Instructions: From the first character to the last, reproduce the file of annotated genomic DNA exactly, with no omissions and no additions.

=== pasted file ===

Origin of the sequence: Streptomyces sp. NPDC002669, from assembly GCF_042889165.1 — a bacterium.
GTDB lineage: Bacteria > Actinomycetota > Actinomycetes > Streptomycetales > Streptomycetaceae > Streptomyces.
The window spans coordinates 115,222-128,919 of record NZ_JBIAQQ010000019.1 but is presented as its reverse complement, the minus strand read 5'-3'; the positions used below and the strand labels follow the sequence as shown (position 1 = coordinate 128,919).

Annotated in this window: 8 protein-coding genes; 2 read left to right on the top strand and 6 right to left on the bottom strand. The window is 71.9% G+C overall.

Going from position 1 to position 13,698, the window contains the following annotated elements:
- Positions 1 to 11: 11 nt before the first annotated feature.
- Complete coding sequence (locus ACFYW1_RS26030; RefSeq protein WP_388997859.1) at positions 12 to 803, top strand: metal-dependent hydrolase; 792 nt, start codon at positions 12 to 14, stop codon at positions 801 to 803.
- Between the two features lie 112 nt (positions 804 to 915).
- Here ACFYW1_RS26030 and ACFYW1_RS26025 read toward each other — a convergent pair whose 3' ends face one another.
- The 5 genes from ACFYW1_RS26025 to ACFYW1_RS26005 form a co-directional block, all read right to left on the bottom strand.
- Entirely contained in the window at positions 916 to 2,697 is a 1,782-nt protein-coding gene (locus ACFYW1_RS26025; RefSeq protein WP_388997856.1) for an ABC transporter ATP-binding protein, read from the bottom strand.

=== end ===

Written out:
Origin of the sequence: Streptomyces sp. NPDC002669, from assembly GCF_042889165.1 — a bacterium.
GTDB lineage: Bacteria > Actinomycetota > Actinomycetes > Streptomycetales > Streptomycetaceae > Streptomyces.
The window spans coordinates 115,222-128,919 of record NZ_JBIAQQ010000019.1 but is presented as its reverse complement, the minus strand read 5'-3'; the positions used below and the strand labels follow the sequence as shown (position 1 = coordinate 128,919).

Annotated in this window: 8 protein-coding genes; 2 read left to right on the top strand and 6 right to left on the bottom strand. The window is 71.9% G+C overall.

Going from position 1 to position 13,698, the window contains the following annotated elements:
- Positions 1 to 11: 11 nt before the first annotated feature.
- Complete coding sequence (locus ACFYW1_RS26030; RefSeq protein WP_388997859.1) at positions 12 to 803, top strand: metal-dependent hydrolase; 792 nt, start codon at positions 12 to 14, stop codon at positions 801 to 803.
- Between the two features lie 112 nt (positions 804 to 915).
- Here ACFYW1_RS26030 and ACFYW1_RS26025 read toward each other — a convergent pair whose 3' ends face one another.
- The 5 genes from ACFYW1_RS26025 to ACFYW1_RS26005 form a co-directional block, all read right to left on the bottom strand.
- Entirely contained in the window at positions 916 to 2,697 is a 1,782-nt protein-coding gene (locus ACFYW1_RS26025; RefSeq protein WP_388997856.1) for an ABC transporter ATP-binding protein, read from the bottom strand.